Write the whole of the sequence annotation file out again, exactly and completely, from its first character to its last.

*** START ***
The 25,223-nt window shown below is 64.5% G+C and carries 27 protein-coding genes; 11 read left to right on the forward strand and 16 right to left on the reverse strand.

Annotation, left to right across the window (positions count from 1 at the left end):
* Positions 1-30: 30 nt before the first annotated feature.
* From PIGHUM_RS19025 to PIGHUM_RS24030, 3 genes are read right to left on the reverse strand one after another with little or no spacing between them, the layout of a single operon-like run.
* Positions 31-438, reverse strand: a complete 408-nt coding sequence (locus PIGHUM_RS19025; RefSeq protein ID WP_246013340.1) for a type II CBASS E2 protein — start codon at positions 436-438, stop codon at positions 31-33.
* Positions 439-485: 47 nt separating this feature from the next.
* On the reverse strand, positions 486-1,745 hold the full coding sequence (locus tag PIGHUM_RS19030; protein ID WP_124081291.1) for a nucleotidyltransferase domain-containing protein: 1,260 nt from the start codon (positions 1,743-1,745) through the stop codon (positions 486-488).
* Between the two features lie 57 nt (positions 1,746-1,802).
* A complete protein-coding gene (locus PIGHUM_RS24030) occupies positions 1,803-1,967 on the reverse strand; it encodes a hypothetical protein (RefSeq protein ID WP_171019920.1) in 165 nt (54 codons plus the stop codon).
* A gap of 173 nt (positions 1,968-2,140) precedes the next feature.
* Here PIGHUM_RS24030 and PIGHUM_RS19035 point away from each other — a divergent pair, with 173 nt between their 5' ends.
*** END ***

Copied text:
The 25,223-nt window shown below is 64.5% G+C and carries 27 protein-coding genes; 11 read left to right on the forward strand and 16 right to left on the reverse strand.

Annotation, left to right across the window (positions count from 1 at the left end):
* Positions 1-30: 30 nt before the first annotated feature.
* From PIGHUM_RS19025 to PIGHUM_RS24030, 3 genes are read right to left on the reverse strand one after another with little or no spacing between them, the layout of a single operon-like run.
* Positions 31-438, reverse strand: a complete 408-nt coding sequence (locus PIGHUM_RS19025; RefSeq protein ID WP_246013340.1) for a type II CBASS E2 protein — start codon at positions 436-438, stop codon at positions 31-33.
* Positions 439-485: 47 nt separating this feature from the next.
* On the reverse strand, positions 486-1,745 hold the full coding sequence (locus tag PIGHUM_RS19030; protein ID WP_124081291.1) for a nucleotidyltransferase domain-containing protein: 1,260 nt from the start codon (positions 1,743-1,745) through the stop codon (positions 486-488).
* Between the two features lie 57 nt (positions 1,746-1,802).
* A complete protein-coding gene (locus PIGHUM_RS24030) occupies positions 1,803-1,967 on the reverse strand; it encodes a hypothetical protein (RefSeq protein ID WP_171019920.1) in 165 nt (54 codons plus the stop codon).
* A gap of 173 nt (positions 1,968-2,140) precedes the next feature.
* Here PIGHUM_RS24030 and PIGHUM_RS19035 point away from each other — a divergent pair, with 173 nt between their 5' ends.